In May, a report from the Government Accountability Office called the agency's business model "not financially sustainable"—a conclusion it had reached before the impact of the coronavirus was factored in. The report called for Congress to make changes to "critical foundational elements" of how USPS operates. In other words, COVID-19 might be an easy scapegoat to justify a federal bailout, but the pandemic is not the main problem, and a bailout would not be a permanent solution.

    Hey, if they can lose $13 billion in a year, they can certainly lose your mail-in ballot. Especially if they've been semi-reliably delivering copies of Reason to your mailbox for 30 years, they might get the idea that you're not a USPS fan.

  • I heard Biden say this, and made the mistake of talking to my TV: "That's stupid." And Thomas A. Firey of Cato agrees: No Joe, Governors Shouldn’t Require Everyone to Wear a Mask When Outside. Bottom line:

    And yet, Biden is wrong that governors should require U.S. residents to wear masks whenever they’re outside. Many times, when people are outside their homes, they do not put others at involuntary risk of infection. From hiking and biking on public lands, to boating and fishing public waterways, to driving on public roads, to outdoor activities on private property (but not at home), and countless other instances, there are plenty of instances where mask‐​wearing creates little or no involuntary risk of infection. A general mask mandate would thus produce countless government failures.

    Statewide mask mandates would both violate the principles of limited government and cause unnecessary harm to citizens. As I explain in my paper, mask policy should be left to local governments (a point that applies to both Biden and to Georgia Gov. Brian Kemp and Arizona Gov. Doug Ducey, both of whom at one time prohibited local mask ordinances). At the local level, policymakers are more responsive to citizens and the ordinances can be better tailored to address specific circumstances—including, perhaps, cases where there is no community spread and no need for masks.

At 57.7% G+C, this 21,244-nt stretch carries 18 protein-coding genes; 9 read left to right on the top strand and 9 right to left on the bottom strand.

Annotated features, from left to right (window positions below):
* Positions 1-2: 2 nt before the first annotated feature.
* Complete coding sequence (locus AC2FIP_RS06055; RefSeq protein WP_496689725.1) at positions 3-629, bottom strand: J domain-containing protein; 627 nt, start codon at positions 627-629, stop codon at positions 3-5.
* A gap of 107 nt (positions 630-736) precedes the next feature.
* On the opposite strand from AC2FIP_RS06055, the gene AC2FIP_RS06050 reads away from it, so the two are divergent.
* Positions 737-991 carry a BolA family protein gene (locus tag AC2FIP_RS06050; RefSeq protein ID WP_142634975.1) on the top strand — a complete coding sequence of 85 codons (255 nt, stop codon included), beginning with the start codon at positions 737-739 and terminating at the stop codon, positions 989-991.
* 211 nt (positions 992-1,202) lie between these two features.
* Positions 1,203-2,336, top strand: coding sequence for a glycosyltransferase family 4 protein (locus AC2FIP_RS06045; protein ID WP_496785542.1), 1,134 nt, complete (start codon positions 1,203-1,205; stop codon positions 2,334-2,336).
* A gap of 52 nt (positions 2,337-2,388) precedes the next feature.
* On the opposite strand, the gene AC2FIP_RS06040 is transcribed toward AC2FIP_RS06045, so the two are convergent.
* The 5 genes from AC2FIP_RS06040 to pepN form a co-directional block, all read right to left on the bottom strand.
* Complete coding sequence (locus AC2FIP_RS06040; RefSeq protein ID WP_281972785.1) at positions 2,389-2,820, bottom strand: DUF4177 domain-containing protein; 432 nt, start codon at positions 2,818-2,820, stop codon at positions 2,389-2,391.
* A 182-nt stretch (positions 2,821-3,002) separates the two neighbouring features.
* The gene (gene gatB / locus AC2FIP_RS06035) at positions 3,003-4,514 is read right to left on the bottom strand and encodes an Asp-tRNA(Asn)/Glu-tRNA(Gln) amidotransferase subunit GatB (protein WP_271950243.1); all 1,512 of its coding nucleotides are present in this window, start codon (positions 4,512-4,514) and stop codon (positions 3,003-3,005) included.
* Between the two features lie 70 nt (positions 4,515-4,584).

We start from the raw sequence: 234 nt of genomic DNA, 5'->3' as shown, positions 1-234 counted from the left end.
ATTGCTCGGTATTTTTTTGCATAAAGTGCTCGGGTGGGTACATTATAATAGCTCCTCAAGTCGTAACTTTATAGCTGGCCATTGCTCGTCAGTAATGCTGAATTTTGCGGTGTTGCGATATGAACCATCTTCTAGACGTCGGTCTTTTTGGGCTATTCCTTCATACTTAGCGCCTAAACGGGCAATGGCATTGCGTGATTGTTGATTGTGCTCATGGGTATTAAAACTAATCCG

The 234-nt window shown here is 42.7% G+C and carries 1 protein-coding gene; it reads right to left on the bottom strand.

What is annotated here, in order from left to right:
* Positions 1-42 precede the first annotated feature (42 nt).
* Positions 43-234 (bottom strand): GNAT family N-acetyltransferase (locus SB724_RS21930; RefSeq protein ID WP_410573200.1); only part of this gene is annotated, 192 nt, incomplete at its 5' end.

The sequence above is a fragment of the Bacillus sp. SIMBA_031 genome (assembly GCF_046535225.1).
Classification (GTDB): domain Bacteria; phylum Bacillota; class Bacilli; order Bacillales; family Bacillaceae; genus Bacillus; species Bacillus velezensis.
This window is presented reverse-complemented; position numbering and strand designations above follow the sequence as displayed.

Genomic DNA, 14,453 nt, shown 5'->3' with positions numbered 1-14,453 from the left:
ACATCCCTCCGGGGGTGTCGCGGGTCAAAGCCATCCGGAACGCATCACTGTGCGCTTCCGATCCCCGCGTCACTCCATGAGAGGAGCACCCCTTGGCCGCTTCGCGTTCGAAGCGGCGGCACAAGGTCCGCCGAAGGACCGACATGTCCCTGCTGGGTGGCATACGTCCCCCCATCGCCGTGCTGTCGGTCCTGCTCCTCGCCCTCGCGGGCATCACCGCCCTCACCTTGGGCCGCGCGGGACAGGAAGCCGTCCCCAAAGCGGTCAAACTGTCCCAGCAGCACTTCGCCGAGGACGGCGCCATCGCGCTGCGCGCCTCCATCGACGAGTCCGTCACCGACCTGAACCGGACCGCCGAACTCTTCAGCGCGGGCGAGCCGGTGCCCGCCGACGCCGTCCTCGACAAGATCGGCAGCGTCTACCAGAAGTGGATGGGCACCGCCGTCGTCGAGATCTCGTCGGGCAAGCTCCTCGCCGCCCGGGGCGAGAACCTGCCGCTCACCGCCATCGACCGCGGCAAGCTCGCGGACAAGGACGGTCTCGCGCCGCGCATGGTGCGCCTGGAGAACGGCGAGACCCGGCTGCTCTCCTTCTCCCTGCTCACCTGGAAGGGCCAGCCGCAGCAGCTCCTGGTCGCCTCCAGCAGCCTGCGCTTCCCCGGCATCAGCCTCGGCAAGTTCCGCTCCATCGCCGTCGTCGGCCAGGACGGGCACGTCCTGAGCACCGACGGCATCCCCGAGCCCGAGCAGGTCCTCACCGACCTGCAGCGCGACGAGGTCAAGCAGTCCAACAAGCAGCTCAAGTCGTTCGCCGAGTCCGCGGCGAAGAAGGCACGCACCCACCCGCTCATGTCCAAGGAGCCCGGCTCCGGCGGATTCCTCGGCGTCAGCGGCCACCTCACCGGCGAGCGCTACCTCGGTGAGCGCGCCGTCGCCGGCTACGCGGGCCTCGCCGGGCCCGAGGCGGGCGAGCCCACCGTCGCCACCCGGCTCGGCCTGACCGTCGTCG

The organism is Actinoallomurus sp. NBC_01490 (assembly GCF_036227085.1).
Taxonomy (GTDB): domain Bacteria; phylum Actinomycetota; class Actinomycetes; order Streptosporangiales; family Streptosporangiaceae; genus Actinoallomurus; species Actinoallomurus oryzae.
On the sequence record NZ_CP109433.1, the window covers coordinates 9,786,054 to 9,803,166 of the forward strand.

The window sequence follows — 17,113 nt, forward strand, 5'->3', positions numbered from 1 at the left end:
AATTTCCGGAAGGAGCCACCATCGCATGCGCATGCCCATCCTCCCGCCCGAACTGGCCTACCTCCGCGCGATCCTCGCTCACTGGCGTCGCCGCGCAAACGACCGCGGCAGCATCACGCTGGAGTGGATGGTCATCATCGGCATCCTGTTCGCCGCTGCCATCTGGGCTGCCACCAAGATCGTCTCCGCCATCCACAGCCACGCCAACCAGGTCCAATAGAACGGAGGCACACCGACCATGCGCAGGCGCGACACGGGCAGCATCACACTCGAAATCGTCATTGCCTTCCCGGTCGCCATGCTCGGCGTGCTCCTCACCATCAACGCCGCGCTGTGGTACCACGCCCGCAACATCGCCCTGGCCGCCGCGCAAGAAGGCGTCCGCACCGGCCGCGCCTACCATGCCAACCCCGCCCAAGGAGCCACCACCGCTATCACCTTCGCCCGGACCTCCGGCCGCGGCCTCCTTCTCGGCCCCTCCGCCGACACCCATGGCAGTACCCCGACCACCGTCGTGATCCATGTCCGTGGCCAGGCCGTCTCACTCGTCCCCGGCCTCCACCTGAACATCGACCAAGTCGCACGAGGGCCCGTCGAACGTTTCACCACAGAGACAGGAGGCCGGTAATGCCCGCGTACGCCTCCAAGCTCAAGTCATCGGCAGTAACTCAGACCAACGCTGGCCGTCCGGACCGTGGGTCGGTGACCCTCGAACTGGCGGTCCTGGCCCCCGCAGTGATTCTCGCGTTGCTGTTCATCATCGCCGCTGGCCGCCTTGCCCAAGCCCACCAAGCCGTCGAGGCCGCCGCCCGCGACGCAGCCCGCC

Apparently the strategy of providing the citizenry with accurate and full information and allowing them to judge their own risk levels is only taken seriously by those wacky libertarians.

  • And (in a column helpfully labeled "Humor") Rich Cromwell has advice at the Federalist for our favorite government agency, because rockets. Dear NASA: Don't Stop With Renaming 'Eskimo Nebula.' Probe Uranus.

    Finally, NASA is doing something important: Taking a closer look at the nicknames for cosmic objects.

    In a real and not satiric press release announcing the move, Thomas Zurbuchen, associate administrator of the National Aeronautics and Space Administration’s Science Mission Directorate, said, “Our goal is that all names are aligned with our values of diversity and inclusion, and we’ll proactively work with the scientific community to help ensure that. Science is for everyone, and every facet of our work needs to reflect that value.”

    This comes a little too late. It is 2020, after all. It also focuses on things like the Eskimo Nebula and the Siamese Twin Galaxy, and doesn’t take into account all celestial bodies. The sad fact is that it’s time to cancel all the planets in the solar system, starting with Uranus.

    Discovered in 1781, the seventh stone from the sun was named for the Greek god of the sky. Although all the other planets except for Earth are named for Greek gods, this is especially troubling as the god of the sky is the sun, unless you have a misbegotten belief in a geocentric universe. Even then, though, no way Uranus would get the crown.

    In case you worry that Rich might slip into 13-year-old jokes about Uranus… don't worry, he totally does.

Last Modified 2024-01-23 5:01 AM EDT